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The FCRA Way: 4 Steps to a Compliant Background Check

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The FCRA Way: 4 Steps to a Compliant Background Check

Background checks are common during the hiring process and appear straightforward, but the reality is that a compliant background check can be murky.

Frito-Lay, Walmart, and Delta Airlines have all settled employee lawsuits related to these companies’ employment background checks disclosure processes. Most recently, 7-Eleven agreed to pay out nearly $2 million because it violated the Fair Credit Reporting Act (FCRA) by not properly disclosing its consumer reporting practices to candidates.

These lawsuits are often why employer disclosure/notice forms contain confusing language or a lot of fine print. Plus, companies may tell applicants about the hiring decision before providing a copy of the report or the notice of their rights. To combat those common mistakes, we’ve put together some steps that will help you comply with the federal FCRA and Equal Employment Opportunity Commission (EEOC) requirements. Please keep in mind that your state may have additional requirements.

A few additional tips

  • Use a separate form. Don’t put your notice/disclosure information in your employment application; use a separate form.
  • Remember the EEOC. Use consistent evaluation standards with all applicants but be ready for sensitive issues to emerge from the reports. If reports reveal issues that occur among people who fall under state and federal protected classes (e.g., disabilities, race, color, age, national origin, sex, or religion), you need to ensure the applicant has had the opportunity to showcase their ability to do the job.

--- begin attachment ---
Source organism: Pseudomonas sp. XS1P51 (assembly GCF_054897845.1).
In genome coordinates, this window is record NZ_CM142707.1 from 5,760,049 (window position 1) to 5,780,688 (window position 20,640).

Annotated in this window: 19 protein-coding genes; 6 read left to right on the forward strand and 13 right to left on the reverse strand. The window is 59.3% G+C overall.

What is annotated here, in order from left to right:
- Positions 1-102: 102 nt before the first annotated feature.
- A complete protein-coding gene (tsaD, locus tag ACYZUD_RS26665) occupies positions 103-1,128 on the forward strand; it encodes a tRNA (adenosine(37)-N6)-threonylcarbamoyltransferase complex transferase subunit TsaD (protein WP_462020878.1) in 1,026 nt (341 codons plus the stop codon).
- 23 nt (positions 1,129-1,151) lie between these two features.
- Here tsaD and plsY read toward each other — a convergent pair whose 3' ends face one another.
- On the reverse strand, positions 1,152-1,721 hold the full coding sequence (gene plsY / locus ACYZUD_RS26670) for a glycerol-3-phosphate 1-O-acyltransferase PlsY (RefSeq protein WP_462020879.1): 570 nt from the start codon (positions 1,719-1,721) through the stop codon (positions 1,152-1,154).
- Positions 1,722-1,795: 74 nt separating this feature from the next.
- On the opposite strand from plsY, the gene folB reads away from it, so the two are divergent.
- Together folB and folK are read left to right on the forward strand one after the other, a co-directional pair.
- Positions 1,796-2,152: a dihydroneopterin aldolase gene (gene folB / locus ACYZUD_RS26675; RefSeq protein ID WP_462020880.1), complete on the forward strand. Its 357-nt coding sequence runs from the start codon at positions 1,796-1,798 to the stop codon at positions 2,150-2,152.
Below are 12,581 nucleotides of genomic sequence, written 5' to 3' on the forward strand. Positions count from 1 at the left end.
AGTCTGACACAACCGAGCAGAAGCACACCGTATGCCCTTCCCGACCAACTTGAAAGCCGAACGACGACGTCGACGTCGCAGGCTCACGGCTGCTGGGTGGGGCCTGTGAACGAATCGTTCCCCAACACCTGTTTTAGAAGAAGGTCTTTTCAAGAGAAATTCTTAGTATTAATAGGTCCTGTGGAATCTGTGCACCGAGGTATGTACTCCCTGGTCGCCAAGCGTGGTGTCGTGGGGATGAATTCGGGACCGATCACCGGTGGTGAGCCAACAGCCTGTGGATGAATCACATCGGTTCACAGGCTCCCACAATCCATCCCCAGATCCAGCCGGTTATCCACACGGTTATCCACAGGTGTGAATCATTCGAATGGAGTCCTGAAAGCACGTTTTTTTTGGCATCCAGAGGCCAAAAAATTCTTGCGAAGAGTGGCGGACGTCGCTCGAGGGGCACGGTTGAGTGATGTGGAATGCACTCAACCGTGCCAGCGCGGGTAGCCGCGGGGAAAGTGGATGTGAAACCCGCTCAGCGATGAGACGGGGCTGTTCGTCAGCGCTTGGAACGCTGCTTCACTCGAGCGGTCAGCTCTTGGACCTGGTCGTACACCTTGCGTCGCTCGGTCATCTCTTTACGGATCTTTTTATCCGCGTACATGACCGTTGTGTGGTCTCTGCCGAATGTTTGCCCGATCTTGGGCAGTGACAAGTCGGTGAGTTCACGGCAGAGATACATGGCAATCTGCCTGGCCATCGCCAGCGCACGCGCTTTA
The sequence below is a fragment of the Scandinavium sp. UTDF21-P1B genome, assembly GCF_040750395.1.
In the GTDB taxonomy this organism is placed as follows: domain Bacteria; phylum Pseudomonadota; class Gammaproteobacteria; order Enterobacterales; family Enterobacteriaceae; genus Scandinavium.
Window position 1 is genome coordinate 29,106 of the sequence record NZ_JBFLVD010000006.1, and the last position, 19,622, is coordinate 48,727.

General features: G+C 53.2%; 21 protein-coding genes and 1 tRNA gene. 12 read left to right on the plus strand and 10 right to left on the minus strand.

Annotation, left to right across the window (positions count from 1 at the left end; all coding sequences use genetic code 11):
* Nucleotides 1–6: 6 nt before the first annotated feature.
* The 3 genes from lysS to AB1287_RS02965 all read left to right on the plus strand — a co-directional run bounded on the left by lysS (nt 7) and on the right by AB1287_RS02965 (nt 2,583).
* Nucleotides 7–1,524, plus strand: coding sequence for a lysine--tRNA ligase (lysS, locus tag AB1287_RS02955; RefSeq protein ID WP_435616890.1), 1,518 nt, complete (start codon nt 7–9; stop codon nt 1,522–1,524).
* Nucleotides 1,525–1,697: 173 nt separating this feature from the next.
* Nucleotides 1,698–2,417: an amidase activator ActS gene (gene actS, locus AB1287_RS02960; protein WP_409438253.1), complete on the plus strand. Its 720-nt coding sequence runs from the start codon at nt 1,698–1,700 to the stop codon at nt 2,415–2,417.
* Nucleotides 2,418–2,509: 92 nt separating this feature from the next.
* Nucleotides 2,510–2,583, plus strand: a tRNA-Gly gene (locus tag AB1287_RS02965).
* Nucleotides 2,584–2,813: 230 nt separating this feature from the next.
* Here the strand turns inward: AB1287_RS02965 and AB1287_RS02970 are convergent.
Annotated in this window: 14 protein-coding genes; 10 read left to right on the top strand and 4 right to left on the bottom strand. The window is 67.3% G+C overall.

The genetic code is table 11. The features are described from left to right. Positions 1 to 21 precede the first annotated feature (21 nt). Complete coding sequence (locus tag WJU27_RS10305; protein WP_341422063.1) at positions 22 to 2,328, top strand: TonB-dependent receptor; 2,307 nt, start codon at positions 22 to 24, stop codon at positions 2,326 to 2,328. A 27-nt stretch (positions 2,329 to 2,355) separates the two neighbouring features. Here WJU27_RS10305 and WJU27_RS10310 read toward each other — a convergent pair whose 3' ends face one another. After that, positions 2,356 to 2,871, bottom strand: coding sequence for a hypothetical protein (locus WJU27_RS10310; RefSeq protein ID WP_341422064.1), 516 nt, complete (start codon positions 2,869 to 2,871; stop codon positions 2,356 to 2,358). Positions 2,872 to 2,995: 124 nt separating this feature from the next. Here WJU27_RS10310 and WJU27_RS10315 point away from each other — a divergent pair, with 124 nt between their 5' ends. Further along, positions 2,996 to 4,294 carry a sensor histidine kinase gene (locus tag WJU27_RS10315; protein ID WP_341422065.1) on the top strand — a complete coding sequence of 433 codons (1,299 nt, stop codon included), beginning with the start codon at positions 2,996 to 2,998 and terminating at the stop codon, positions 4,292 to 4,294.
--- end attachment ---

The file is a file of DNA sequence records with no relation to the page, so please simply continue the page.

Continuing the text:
• Review your forms and processes with your legal team. It’s best to keep your notices simple and understandable.
  • Provide some explanation and additional information in a rejection. When disclosing a rejection to a candidate, explain the report’s impact on your choice. Include the vendor name, contact info, disclaimer language, and their right to argue the report and request another one within 60 days.
  • Train your HR colleagues and hiring managers. Review your processes with your hiring team(s) and specify when they should or should not be sending out job offers.
  • Background check vendors. Third-party vendors are required to give applicants a copy of their background results upon request.

The quote, “With great power comes great responsibility,” seems like a good motto for background screening. They must be used wisely and judiciously. Outsmart potential problems by providing applicants with the proper notices, at the right times.

Additional Resources

About The Author

Emily Hartman

Emily is a Marketing Manager here at KPA. She’s using the mad communications skills she learned in Washington, D.C., to break down technical information into news you can use.

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